China: Around The Nation

Grass now grows where fish once swam as China’s largest freshwater lake dries out

Officials blame reduced rainfall, low level of Yangtze and human activities for lake drying out almost two months before low-water period

PUBLISHED : Friday, 04 November, 2016, 1:32pm
UPDATED : Friday, 04 November, 2016, 1:36pm

Parts of China’s largest freshwater lake have dried up, with a huge patch of grassland where there once was water after the level fell continuously since September.

The water level of Poyang Lake in eastern Jiangxi province as measured by the Xingzi hydrological station had dropped to 10.6 metres on Thursday. The lake entered its low-water period of less than 12 metres on September 19, 54 days earlier than usual, state news agency Xinhua reported.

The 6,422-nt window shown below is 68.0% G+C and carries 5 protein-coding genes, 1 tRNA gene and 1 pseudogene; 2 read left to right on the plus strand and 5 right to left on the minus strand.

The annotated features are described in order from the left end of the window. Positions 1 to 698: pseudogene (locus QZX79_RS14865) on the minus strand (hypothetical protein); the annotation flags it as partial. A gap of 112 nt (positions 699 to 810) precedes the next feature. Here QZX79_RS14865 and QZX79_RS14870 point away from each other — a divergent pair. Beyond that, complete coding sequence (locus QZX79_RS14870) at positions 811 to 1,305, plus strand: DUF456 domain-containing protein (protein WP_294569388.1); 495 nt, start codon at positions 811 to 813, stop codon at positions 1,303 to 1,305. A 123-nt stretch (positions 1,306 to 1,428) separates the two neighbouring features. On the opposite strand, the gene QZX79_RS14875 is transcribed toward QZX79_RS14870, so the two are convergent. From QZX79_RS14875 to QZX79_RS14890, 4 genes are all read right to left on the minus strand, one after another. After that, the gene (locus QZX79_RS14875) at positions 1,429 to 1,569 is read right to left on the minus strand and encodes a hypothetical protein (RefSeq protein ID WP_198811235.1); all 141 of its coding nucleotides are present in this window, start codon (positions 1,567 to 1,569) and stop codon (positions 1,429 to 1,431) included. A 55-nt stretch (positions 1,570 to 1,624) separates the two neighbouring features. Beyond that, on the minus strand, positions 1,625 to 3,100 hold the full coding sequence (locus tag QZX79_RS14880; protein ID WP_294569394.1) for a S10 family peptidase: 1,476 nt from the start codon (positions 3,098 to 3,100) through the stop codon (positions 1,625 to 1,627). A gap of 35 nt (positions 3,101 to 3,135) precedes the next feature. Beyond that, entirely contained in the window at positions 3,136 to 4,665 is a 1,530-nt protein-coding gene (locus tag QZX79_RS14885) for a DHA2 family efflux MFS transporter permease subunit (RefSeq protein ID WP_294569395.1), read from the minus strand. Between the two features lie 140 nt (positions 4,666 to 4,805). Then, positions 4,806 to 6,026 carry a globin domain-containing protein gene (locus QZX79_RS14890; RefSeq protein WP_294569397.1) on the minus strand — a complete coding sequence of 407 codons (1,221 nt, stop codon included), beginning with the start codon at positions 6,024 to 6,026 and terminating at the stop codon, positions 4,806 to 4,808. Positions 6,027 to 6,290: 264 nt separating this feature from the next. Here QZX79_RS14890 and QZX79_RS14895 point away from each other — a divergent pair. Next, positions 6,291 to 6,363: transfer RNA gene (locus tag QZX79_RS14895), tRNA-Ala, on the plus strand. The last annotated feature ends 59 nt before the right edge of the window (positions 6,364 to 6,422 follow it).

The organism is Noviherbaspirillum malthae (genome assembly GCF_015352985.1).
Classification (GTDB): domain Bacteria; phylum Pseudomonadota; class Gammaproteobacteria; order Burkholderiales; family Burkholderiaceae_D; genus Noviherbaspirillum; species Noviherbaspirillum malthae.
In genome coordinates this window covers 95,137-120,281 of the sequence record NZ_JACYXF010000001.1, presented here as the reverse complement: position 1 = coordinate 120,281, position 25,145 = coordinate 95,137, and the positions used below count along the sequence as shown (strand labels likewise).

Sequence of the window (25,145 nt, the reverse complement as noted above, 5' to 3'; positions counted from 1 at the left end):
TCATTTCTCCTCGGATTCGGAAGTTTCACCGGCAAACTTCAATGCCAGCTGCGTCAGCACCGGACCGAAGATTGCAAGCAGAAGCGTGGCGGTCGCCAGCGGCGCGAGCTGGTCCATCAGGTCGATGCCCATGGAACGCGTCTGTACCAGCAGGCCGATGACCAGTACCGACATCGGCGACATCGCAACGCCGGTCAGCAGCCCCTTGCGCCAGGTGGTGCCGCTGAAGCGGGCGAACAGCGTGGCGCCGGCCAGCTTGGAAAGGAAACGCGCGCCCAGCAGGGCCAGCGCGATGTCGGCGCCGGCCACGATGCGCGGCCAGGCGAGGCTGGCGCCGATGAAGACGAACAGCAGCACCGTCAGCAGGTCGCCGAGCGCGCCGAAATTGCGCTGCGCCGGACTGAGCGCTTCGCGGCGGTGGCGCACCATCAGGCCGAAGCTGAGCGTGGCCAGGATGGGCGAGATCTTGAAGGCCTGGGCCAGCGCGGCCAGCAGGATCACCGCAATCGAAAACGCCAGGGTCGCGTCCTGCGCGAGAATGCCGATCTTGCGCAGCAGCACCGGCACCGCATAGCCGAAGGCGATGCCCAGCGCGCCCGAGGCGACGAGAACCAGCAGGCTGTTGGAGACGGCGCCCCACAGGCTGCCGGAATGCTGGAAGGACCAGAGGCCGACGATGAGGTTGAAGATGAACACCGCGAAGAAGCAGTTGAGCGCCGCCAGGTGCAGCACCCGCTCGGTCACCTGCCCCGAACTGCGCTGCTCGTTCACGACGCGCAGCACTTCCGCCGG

The report said tourists could now walk on the former lakebed in Duchang county and view flowering aubergine plants, as if they were wandering through fields.

Pictures show well-known Luoxingdun island in Lushan, a city that neighbours Duchang, high and dry and surrounded by grass. The island that used to be in the middle of the lake is currently regarded as a scale of the water level’s ups and downs, rather than a navigation mark and lighthouse as in the past.

Zhu Lilai, the deputy director of the water resources department of Jiangxi, told Xinhua the early low-water period could be partly blamed on decreasing water levels in the Yangtze River, reduced rainfall and human activities.

Local fishermen complained the number of fish they caught had decreased and their fishing season was now two months shorter as a result of the early onset of the low-water period.

Finless porpoises that live in the lake and migratory birds would also be influenced by the reduction in water, according to the report.

The water level of Dongting Lake, considered the largest freshwater lake in China in ancient times and also called Eight-hundred-li-Dongting because of its size, has also reduced gradually due to human activities in recent decades.